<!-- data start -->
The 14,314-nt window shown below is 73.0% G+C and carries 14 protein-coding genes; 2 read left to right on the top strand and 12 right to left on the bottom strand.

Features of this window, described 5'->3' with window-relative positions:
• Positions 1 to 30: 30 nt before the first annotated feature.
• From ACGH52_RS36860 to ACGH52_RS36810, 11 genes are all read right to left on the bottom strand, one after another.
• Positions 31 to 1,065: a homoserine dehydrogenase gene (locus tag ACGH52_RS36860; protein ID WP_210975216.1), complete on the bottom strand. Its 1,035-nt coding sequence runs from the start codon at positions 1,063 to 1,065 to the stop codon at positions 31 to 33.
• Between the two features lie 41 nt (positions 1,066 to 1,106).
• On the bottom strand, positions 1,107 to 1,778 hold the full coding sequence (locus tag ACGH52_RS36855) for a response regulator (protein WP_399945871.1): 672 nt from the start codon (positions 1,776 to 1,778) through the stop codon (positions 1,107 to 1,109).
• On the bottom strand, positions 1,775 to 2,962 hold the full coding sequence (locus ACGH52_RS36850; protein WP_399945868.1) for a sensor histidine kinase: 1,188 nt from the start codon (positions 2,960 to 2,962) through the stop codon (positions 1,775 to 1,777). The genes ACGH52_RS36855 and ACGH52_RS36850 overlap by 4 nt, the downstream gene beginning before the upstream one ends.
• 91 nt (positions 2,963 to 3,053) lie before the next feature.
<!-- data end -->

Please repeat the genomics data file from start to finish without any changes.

The 14,314-nt window shown below is 73.0% G+C and carries 14 protein-coding genes; 2 read left to right on the top strand and 12 right to left on the bottom strand.

Features of this window, described 5'->3' with window-relative positions:
• Positions 1 to 30: 30 nt before the first annotated feature.
• From ACGH52_RS36860 to ACGH52_RS36810, 11 genes are all read right to left on the bottom strand, one after another.
• Positions 31 to 1,065: a homoserine dehydrogenase gene (locus tag ACGH52_RS36860; protein ID WP_210975216.1), complete on the bottom strand. Its 1,035-nt coding sequence runs from the start codon at positions 1,063 to 1,065 to the stop codon at positions 31 to 33.
• Between the two features lie 41 nt (positions 1,066 to 1,106).
• On the bottom strand, positions 1,107 to 1,778 hold the full coding sequence (locus tag ACGH52_RS36855) for a response regulator (protein WP_399945871.1): 672 nt from the start codon (positions 1,776 to 1,778) through the stop codon (positions 1,107 to 1,109).
• On the bottom strand, positions 1,775 to 2,962 hold the full coding sequence (locus ACGH52_RS36850; protein WP_399945868.1) for a sensor histidine kinase: 1,188 nt from the start codon (positions 2,960 to 2,962) through the stop codon (positions 1,775 to 1,777). The genes ACGH52_RS36855 and ACGH52_RS36850 overlap by 4 nt, the downstream gene beginning before the upstream one ends.
• 91 nt (positions 2,963 to 3,053) lie before the next feature.